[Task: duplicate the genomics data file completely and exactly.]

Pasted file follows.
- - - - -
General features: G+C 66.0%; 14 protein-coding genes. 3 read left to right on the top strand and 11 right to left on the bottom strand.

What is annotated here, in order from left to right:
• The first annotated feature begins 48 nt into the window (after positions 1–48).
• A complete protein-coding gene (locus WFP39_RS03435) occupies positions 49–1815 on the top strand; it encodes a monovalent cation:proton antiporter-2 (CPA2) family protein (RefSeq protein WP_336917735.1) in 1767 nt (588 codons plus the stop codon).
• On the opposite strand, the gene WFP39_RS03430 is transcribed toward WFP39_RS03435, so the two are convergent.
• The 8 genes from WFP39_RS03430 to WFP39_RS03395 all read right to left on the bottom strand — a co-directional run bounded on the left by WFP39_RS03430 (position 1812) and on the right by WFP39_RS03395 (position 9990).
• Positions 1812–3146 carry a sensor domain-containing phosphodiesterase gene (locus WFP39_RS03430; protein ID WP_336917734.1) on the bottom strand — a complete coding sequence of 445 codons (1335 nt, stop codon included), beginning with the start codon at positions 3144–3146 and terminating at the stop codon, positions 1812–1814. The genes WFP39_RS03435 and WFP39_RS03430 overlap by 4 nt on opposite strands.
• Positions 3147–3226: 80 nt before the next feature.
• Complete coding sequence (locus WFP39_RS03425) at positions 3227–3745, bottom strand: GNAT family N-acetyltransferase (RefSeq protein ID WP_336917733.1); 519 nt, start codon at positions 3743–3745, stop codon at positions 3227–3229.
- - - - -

General features: G+C 66.0%; 14 protein-coding genes. 3 read left to right on the top strand and 11 right to left on the bottom strand.

What is annotated here, in order from left to right:
• The first annotated feature begins 48 nt into the window (after positions 1–48).
• A complete protein-coding gene (locus WFP39_RS03435) occupies positions 49–1815 on the top strand; it encodes a monovalent cation:proton antiporter-2 (CPA2) family protein (RefSeq protein WP_336917735.1) in 1767 nt (588 codons plus the stop codon).
• On the opposite strand, the gene WFP39_RS03430 is transcribed toward WFP39_RS03435, so the two are convergent.
• The 8 genes from WFP39_RS03430 to WFP39_RS03395 all read right to left on the bottom strand — a co-directional run bounded on the left by WFP39_RS03430 (position 1812) and on the right by WFP39_RS03395 (position 9990).
• Positions 1812–3146 carry a sensor domain-containing phosphodiesterase gene (locus WFP39_RS03430; protein ID WP_336917734.1) on the bottom strand — a complete coding sequence of 445 codons (1335 nt, stop codon included), beginning with the start codon at positions 3144–3146 and terminating at the stop codon, positions 1812–1814. The genes WFP39_RS03435 and WFP39_RS03430 overlap by 4 nt on opposite strands.
• Positions 3147–3226: 80 nt before the next feature.
• Complete coding sequence (locus WFP39_RS03425) at positions 3227–3745, bottom strand: GNAT family N-acetyltransferase (RefSeq protein ID WP_336917733.1); 519 nt, start codon at positions 3743–3745, stop codon at positions 3227–3229.